Local and foreign steel fabricators are pursuing business potential in sub- Saharan Africa, with many focusing on opportunities in Mozambique, says International Steel Fabricators (ISF) director Neels van Niekerk.
He tells Engineering News that the number of South African and international companies that attended this year’s Mozambique Mining and Energy Conference (MMEC), in April, was significant.
“The MMEC is the premier event that focuses on the Mozambique mining, energy and oil and gas sectors, as well as their sustainable development,” he says. “This year, it attracted a plethora of international investors, mining experts and, of course, steel fabricators, includ- ing many South African companies, whose proven expertise in these areas is sought after.”
Local steel fabricator and construction company Cosira Group is one of the many companies showing interest in opportunities in Mozambique. Cosira Mozambique MD Francis Braz says the company is making significant progress, despite the presence of Chinese companies – Mozambique’s usual partners in infrastructure development.
While China’s trade with Mozambique has reportedly increased by 800% over the last decade, Braz states that Cosira delivered more than 10 000 t of steel to the Moatize coal project, in Mozambique, in 2011 alone.
Braz credits the ISF with the company’s success in Mozambique, as the industry body helped to establish opportunities for Cosira and other South African companies, not only in Mozambique but also worldwide.
Specialist steel fabricator Tass Engineering MD Tim Tasioulas agrees, saying that the ISF’s contribution has been significant, attributing its success in the South African steel fabricators industry to good networking.
“This has been especially helpful in Mozambique, where [Tass Engineering] benefited from the MMEC – facilitated by the ISF – by meeting a host of potential clients,” he says, adding that he is impressed by potential opportunities in Mozambique. Further, he notes that Tass Engineering is pursuing some interesting business leads in the country.
A Secure Investment
Southern African Institute of Steel Construc- tion (Saisc) executive director Dr Hennie de Clercq believes that establishing business in Mozambique is a more secure investment for companies in Southern Africa than for international companies, partly owing to geographical proximity.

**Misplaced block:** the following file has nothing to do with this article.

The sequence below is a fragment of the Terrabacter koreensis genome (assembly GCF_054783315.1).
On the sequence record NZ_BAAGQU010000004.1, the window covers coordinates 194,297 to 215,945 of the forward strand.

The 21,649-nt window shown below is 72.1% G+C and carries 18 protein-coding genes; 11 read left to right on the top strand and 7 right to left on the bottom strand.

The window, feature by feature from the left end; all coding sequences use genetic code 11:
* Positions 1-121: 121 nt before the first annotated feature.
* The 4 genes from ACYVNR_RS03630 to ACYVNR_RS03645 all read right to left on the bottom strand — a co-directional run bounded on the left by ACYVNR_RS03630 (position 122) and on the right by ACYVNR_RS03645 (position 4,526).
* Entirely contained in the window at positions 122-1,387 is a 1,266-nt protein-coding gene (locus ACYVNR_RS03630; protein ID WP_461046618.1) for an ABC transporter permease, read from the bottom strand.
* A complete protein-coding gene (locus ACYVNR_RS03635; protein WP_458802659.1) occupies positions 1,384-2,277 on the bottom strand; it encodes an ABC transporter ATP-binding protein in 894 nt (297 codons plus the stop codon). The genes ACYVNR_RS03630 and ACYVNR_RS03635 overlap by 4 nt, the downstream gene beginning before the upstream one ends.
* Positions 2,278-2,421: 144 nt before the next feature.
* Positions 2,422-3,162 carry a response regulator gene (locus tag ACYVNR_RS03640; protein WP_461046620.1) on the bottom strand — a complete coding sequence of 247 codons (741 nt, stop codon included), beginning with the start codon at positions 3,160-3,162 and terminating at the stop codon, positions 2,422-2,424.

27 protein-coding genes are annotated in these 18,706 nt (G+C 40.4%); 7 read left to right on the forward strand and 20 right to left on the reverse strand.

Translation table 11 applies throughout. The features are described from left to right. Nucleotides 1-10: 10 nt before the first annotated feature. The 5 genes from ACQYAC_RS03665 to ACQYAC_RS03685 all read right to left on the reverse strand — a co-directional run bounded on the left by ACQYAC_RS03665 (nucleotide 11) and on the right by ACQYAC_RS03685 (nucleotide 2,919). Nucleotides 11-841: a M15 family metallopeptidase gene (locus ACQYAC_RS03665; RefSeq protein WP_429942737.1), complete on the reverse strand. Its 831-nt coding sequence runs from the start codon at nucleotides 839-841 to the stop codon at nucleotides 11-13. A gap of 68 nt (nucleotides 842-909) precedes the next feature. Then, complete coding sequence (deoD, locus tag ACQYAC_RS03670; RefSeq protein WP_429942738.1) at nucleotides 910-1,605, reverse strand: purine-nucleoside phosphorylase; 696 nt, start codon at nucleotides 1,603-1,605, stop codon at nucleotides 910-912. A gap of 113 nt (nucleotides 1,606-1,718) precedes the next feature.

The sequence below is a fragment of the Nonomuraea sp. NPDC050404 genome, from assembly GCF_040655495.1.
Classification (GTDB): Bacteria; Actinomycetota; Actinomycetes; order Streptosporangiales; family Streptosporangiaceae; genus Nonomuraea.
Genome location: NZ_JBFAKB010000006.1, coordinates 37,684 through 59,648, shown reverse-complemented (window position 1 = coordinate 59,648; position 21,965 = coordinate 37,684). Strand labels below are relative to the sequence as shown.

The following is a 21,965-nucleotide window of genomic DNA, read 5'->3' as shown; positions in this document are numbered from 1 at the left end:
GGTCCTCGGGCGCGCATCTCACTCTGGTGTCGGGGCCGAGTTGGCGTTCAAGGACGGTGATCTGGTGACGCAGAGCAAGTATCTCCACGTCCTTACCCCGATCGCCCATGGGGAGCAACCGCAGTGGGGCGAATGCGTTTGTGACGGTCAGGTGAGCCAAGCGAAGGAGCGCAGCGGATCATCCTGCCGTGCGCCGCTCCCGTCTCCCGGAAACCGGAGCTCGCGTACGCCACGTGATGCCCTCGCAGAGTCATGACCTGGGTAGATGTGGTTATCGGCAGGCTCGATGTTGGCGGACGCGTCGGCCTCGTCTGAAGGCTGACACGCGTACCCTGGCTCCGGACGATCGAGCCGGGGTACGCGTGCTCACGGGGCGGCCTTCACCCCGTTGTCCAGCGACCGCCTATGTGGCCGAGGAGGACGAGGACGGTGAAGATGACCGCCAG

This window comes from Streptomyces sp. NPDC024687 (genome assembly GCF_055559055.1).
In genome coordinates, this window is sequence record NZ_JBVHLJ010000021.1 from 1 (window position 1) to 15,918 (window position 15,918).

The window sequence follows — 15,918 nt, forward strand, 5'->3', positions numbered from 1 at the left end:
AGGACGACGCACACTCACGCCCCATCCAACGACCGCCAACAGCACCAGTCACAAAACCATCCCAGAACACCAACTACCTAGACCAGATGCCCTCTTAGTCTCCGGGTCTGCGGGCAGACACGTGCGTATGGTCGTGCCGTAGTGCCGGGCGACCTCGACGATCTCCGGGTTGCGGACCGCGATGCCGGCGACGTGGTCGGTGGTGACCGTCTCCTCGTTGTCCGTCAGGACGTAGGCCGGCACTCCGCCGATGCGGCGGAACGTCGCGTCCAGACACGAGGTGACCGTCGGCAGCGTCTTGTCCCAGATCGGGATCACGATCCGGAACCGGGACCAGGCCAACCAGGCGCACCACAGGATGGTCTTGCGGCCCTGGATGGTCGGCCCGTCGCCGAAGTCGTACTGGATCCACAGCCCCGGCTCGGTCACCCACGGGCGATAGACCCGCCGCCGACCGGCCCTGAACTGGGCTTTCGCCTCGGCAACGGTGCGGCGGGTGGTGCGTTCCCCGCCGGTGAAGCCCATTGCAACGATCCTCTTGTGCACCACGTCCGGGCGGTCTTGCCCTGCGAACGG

“[South Africa] has a long tradition of doing work in Mozambique. We have a better under- standing of the country’s legal system, and relationships are more clear cut,” he says.
De Clercq cites the newly discovered abundance of coking coal and other resources as the sources of investment interest in the Southern Africa country. He points out that the subsequent need to build infrastructure around these resource sites is one of the major attractions for the steel construction industry.
“It must be understood, however, that structural steel is just an element [of infrastructure]. As a steel industry, we have an even greater interest in industrial development than in infrastructural development – not that there isn’t a significant interest there as well,” he notes.
De Clercq adds that the current infrastructure in Mozambique is quite weak, and until it has been developed and the capacity has been increased, inadequate infrastructure will hamper the development of mining operations in the country.
This bodes well for the steel construction industry because initial construction has to take place before mining projects can be developed.
De Clercq points out, however, that steel construction is not the only industry with an interest in Mozambique, or any other country in sub-Saharan Africa.
The economic downturn and subsequent slowdown have forced European companies to consider opportunities outside Europe, with Africa designated as the target area, he says.
“Thanks to subsidies from home, these companies tend to come into the market quite competitively and then, of course, there is China.”
Owing to this increased competition, De Clercq emphasises the necessity of simply being present in Mozambique and the importance of increasing competitiveness through active marketing.
He also highlights the importance of encouraging South African civil engineering companies to establish a greater presence in the rest of Africa and to be more dynamic.
“If this happens, the steel construction industry, including capital equipment suppliers, among others, can come into those projects on the coat tails of the civil engineering contractors,” he says.
One of the many challenges facing the South African steel construction industry is that the combined capacity of the industry exceeds current demand.
De Clercq highlights the industry boom in 2007 and 2008, when there was a tremendous demand for steel construction and the industry was fully occupied.
“Since then, demand has shrunk signifi- cantly because of the global and local economic slowdown, and the industry’s capacity is not even nearly fully used,” he says.
“Even under normal conditions, our industry needs to expand its markets and exports constitute the obvious opportunity. Exporting fabricated steelwork is a strategic imperative for the industry.
“Our industry needs to be active in exports on a consistent basis and certainly not just during those times when local demand is down.”
Van Niekerk agrees and says that the African situation is enticing for South African exporters. “New coal mining opportunities in countries like Mozambique are booming and the discovery, as well as capacity confirmation of new offshore gasfields around all the other Southern African countries, signal the start of a great new Southern African industry.”